Before you begin to flesh out your legal SEO and content marketing plan and then implement it, please review this important list of key things to avoid. These are the most common reasons why SEO and content marketing programs fail, and we want to see you succeed.
- Tech issues: These are just some of the technical reasons that your terrific blog content might go to waste: slow page load, not having a secure site even if you don’t do ecommerce (SSL), broken links, pages that result in a 404 error, lack of 301 redirects from old URLs, improper use or redirects, and poor site folder architecture. SEO is not dead, and it’s essential to get tech nerds to help you fix these issues before you blindly plod along with a content strategy.
- Bad links: If you have bad sites linking to you that an SEO firm got (thinking they would help you), get them removed or use the disavow tool. The Google Search Console is where you upload your list of admittedly bad links to the disavow program.
- Lack of links: Google still admits that content, links, and RankBrain (basically artificial intelligence) are the three big ranking topics you need to address. If you just have average content, you won’t get links. If you don’t promote your content, you likely won’t get links.
- Doing regular content but not properly using keywords: The average writer says they “know SEO” but do they really know how to craft a careful keyword strategy? If not, you fail. You also need to understand how to add related keywords (LSI) that give more depth to your content and help make it more relevant to users’ intent.
- Focusing only on keywords and not also on topics: Do you know what topic clusters are? You need to because they are crushing it in terms of making content rank highly. If you want to rank for “birth injury lawyer,” for example, either on your practices area page or on a resource page/post, write some long page content — like 1,600 to 2,000 words or more. Make it all about the topic and have a short paragraph on the 12 or so most important aspects of birth injury lawsuits. Then link from each general paragraph about each topic to another shorter post of say 750 or 1,000 words that dives deep into that aspect of the content. Link back and forth from the cluster subpages to the pillar mother ship pages and voilà, your pages will kick ass (in terms of search engine results) over one page about the topic — even if it that one page has lots of keywords in it.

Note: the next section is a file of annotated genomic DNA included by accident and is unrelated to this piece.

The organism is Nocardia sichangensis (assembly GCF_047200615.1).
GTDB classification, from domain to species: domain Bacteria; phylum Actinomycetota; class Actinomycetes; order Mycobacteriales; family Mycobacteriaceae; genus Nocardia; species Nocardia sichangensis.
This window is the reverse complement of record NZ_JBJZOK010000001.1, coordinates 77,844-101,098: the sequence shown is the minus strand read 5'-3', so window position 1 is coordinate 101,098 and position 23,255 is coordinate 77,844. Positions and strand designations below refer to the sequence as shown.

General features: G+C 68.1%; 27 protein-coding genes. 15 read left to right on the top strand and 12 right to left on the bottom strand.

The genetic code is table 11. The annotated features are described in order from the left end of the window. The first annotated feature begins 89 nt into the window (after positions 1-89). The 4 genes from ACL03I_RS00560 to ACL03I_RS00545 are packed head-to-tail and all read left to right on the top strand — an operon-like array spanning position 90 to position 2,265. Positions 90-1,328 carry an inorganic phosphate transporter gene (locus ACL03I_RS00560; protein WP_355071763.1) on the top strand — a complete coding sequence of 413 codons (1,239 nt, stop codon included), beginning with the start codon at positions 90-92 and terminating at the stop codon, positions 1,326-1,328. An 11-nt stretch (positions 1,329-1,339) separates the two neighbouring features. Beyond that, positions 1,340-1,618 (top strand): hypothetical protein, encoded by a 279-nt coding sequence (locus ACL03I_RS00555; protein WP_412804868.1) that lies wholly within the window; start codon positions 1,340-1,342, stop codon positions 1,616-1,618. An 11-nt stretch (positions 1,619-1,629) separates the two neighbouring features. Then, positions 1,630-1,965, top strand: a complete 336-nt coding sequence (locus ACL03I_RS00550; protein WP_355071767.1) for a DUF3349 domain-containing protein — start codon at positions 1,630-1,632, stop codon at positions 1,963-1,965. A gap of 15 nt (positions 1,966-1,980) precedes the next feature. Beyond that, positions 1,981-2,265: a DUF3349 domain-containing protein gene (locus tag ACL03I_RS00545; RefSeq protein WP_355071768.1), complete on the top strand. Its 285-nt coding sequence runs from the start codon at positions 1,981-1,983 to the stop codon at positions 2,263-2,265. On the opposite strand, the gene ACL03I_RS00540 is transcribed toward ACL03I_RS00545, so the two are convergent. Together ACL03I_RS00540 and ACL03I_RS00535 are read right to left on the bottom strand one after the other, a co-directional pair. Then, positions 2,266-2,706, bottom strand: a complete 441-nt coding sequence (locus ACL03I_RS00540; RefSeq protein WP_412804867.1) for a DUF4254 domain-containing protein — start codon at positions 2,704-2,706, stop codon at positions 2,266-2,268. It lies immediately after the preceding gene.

- Reducing high bounce rate: Go into Google Analytics to discover how often people bounce off your site if they land on one of your pages and never go to another. If potential customers hate your site, why should Google love it? Add better headlines, better images, more information for the customer, a video, and/or links to supplemental information. When people stay longer and visit more pages on your site, Google will factor that in when deciding if your site deserves to rank in the top 10 search results.
- Having a poor click-through rate: Make sure when people see your listing in the search results that it entices them to click to your site. When possible, don’t just add keywords to title tags, but add a value proposition or some emotional hot button.
- Getting ranked anywhere below the top 10: The top five results get 67% of the traffic, while six to 10 only get another 3%. So if you do SEO half-heartedly, do not expect to get leads. Go onto SEMrush and check what terms you rank for on pages 2 and 3 of search results. Then make even better the pages that cause those ranks. Add more content on those topics to take advantage of being within striking distance of having your SEO actually matter.
- Doing the tactics but not being a true thought leader: Google will sniff out if you are respected on LinkedIn and if your content is shared, liked, and loved. Think you can game the system? Go to Google headquarters and smell the fresh black ink on the hundreds of whiteboards burning with the math of algorithms designed to stop “black hats” and spammers.
- Not having strong brand signals: Do people search thousands of times a month for a firm you compete with but only hundreds of times for you? Try adding your brand name as a search in SEMrush to see what the monthly search volume is on your brand. We will get deeper into the various brand signals elsewhere in this guide, but know that you need to be respected in order to be ranked. This is not just checking a bunch of SEO items off your list.
Don’t make these mistakes, or you will fail to get real leads from your law firm’s new SEO strategy.
If you need help on some of them, hire an SEO agency (like us) that specializes in law firms or anyone who leads with quality content and knows how to address these key issues.